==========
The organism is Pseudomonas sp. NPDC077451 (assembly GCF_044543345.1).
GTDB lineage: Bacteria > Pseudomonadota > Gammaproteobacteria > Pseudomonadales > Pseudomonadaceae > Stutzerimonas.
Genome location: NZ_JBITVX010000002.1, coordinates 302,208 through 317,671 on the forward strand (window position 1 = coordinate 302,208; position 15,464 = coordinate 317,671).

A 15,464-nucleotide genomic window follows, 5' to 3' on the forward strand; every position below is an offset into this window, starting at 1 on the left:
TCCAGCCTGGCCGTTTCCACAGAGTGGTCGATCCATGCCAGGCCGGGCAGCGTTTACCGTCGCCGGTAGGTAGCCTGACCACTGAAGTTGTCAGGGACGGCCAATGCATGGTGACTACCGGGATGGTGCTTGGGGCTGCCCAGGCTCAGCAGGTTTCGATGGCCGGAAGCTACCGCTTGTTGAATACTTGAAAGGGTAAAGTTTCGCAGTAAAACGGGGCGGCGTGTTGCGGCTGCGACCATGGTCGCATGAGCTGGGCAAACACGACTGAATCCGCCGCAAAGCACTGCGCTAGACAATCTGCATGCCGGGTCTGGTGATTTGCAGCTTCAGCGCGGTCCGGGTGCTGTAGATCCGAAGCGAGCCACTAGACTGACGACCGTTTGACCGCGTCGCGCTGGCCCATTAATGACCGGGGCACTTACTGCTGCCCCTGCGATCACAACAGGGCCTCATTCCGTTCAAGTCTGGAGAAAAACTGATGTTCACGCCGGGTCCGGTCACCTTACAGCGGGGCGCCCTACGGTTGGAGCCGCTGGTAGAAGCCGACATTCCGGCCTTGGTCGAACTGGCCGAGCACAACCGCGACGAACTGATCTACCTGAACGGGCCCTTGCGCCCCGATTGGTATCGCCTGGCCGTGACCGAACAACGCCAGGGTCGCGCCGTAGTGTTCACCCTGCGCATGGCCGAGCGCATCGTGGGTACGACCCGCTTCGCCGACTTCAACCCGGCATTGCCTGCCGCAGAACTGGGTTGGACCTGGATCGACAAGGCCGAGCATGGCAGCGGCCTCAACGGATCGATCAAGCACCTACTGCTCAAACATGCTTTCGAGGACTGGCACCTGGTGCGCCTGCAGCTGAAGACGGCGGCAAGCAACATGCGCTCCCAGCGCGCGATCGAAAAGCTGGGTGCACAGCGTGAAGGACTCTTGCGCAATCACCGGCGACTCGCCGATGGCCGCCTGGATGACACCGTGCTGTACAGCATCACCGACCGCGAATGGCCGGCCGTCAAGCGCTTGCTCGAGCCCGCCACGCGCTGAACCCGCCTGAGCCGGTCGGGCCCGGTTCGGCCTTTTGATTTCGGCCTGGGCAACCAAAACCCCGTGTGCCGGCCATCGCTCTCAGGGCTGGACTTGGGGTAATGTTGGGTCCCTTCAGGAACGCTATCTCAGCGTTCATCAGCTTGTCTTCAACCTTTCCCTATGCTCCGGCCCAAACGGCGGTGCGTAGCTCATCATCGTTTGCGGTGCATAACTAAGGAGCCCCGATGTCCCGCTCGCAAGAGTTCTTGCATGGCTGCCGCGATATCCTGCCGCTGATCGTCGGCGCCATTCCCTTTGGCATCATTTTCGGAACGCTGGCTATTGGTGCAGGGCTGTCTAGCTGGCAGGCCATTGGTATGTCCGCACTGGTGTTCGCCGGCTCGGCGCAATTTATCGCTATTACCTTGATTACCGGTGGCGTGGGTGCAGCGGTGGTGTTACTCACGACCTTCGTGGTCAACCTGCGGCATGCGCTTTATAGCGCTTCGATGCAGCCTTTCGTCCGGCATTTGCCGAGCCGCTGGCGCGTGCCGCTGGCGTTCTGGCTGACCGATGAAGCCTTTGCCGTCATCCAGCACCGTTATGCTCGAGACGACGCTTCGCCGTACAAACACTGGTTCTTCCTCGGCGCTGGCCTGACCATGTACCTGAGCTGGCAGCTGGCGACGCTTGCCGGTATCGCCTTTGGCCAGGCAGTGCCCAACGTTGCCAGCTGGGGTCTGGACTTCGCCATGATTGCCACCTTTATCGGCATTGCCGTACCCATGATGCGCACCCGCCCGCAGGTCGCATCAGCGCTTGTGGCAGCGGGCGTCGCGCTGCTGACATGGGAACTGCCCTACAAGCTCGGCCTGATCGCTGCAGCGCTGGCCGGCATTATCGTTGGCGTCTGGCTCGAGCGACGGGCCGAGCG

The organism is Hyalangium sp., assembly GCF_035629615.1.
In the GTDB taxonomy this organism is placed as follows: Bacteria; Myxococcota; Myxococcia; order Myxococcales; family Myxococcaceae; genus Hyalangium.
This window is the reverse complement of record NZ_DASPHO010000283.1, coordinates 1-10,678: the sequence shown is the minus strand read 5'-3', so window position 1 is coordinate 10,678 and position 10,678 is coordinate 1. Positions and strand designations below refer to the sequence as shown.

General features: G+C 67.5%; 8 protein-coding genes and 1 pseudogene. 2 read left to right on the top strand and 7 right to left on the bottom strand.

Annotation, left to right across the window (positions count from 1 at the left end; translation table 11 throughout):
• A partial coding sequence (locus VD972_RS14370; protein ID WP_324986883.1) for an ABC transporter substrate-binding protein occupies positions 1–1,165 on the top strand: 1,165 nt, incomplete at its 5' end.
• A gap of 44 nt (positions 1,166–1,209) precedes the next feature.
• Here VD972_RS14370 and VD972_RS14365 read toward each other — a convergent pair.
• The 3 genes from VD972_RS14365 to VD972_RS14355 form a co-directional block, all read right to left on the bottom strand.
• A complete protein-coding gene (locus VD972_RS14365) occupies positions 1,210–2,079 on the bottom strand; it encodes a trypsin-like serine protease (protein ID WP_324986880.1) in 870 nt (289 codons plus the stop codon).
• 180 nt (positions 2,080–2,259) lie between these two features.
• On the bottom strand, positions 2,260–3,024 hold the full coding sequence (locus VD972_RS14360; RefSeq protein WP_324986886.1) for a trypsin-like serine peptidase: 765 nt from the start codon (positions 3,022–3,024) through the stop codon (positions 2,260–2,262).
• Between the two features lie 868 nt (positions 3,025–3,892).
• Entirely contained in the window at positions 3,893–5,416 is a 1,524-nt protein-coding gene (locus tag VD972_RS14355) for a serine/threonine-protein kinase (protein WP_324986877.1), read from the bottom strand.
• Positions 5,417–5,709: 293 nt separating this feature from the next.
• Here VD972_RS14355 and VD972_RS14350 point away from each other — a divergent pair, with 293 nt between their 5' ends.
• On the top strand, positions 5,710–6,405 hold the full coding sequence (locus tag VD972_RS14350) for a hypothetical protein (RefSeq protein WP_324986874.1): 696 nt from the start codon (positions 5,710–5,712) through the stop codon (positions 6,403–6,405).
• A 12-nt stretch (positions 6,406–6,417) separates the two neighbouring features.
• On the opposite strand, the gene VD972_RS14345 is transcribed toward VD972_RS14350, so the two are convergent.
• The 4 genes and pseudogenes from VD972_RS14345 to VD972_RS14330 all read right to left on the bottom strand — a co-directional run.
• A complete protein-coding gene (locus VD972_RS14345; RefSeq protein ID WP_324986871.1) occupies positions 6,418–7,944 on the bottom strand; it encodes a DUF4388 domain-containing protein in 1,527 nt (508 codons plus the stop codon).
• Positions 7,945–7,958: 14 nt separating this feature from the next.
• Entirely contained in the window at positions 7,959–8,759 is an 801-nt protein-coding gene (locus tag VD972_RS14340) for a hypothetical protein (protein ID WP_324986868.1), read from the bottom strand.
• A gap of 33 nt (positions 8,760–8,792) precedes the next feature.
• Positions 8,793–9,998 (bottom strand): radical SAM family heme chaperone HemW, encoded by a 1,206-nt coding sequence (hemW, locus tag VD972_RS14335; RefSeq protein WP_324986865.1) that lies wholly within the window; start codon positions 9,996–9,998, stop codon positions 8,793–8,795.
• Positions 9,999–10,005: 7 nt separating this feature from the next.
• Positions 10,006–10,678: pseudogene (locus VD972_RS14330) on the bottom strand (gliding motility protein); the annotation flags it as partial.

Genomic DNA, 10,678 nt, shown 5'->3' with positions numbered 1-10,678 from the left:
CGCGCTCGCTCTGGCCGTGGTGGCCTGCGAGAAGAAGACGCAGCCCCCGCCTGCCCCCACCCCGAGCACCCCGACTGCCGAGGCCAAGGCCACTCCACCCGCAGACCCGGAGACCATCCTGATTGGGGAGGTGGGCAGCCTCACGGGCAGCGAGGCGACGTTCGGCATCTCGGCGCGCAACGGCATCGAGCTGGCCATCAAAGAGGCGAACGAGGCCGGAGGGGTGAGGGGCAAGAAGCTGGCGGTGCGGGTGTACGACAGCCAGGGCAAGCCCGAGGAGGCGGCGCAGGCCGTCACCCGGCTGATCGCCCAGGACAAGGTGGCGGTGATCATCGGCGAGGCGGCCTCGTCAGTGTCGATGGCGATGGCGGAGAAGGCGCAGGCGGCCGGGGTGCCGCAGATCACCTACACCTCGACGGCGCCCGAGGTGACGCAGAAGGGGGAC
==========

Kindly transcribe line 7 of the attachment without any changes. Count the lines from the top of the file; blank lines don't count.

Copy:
In the GTDB taxonomy this organism is placed as follows: Bacteria; Myxococcota; Myxococcia; order Myxococcales; family Myxococcaceae; genus Hyalangium.